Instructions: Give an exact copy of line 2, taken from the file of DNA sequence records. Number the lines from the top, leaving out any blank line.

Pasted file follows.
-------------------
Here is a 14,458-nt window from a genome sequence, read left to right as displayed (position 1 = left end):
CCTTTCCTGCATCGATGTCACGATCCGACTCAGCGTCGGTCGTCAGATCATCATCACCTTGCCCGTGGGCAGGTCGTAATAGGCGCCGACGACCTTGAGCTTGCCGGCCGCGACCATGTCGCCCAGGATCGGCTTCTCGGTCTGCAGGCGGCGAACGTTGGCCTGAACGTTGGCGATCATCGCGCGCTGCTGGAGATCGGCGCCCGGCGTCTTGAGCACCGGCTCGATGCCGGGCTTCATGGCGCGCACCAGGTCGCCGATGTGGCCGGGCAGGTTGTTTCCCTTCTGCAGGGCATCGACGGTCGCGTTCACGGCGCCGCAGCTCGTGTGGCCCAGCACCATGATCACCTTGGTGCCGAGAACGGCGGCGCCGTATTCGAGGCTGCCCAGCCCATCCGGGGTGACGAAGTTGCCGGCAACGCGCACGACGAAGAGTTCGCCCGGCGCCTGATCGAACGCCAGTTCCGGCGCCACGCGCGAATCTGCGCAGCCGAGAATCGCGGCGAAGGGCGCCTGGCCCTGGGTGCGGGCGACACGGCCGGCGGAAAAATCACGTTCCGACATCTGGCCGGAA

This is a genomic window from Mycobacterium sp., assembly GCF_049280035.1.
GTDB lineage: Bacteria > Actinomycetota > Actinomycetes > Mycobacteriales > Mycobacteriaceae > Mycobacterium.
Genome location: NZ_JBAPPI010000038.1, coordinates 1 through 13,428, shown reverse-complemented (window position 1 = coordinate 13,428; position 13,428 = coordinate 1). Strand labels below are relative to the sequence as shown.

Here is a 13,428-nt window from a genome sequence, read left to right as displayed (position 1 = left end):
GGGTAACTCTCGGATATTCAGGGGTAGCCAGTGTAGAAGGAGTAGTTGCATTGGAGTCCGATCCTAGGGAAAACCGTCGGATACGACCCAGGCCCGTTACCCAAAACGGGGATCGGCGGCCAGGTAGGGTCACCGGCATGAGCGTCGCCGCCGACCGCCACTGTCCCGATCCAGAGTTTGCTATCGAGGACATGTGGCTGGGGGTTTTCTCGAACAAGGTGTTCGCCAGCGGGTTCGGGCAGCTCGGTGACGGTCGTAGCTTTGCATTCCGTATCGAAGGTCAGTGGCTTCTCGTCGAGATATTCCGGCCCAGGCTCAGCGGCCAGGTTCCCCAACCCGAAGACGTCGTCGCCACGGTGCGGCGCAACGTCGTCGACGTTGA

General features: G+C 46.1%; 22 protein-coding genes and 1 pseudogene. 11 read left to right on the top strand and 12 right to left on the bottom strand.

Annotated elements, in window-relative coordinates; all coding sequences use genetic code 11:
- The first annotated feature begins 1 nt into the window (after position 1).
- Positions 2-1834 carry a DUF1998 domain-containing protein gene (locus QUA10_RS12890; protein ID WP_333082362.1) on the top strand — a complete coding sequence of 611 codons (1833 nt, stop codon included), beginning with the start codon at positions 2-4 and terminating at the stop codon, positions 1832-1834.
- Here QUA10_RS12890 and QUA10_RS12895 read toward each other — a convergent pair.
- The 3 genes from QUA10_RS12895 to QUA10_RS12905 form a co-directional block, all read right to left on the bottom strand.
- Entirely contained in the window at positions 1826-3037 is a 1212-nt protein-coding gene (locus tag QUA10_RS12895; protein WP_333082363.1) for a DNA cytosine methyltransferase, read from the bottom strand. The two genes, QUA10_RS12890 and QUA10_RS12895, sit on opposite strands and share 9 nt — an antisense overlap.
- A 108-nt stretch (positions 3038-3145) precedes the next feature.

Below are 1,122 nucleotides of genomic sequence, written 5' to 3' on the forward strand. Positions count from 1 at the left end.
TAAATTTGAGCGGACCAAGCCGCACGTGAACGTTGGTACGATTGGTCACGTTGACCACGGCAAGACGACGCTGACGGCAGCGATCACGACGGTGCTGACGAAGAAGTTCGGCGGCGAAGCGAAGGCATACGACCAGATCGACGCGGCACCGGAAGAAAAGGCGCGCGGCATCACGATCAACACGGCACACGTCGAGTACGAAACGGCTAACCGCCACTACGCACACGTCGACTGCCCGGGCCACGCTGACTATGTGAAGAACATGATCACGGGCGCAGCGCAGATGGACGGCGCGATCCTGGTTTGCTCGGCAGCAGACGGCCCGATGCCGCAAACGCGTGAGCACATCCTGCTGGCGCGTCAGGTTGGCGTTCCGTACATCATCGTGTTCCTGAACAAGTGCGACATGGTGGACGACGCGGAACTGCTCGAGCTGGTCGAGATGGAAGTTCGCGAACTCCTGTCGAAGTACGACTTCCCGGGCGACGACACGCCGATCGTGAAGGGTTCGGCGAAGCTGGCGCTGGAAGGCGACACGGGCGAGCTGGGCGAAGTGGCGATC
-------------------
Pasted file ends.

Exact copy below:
CCTTTCCTGCATCGATGTCACGATCCGACTCAGCGTCGGTCGTCAGATCATCATCACCTTGCCCGTGGGCAGGTCGTAATAGGCGCCGACGACCTTGAGCTTGCCGGCCGCGACCATGTCGCCCAGGATCGGCTTCTCGGTCTGCAGGCGGCGAACGTTGGCCTGAACGTTGGCGATCATCGCGCGCTGCTGGAGATCGGCGCCCGGCGTCTTGAGCACCGGCTCGATGCCGGGCTTCATGGCGCGCACCAGGTCGCCGATGTGGCCGGGCAGGTTGTTTCCCTTCTGCAGGGCATCGACGGTCGCGTTCACGGCGCCGCAGCTCGTGTGGCCCAGCACCATGATCACCTTGGTGCCGAGAACGGCGGCGCCGTATTCGAGGCTGCCCAGCCCATCCGGGGTGACGAAGTTGCCGGCAACGCGCACGACGAAGAGTTCGCCCGGCGCCTGATCGAACGCCAGTTCCGGCGCCACGCGCGAATCTGCGCAGCCGAGAATCGCGGCGAAGGGCGCCTGGCCCTGGGTGCGGGCGACACGGCCGGCGGAAAAATCACGTTCCGACATCTGGCCGGAA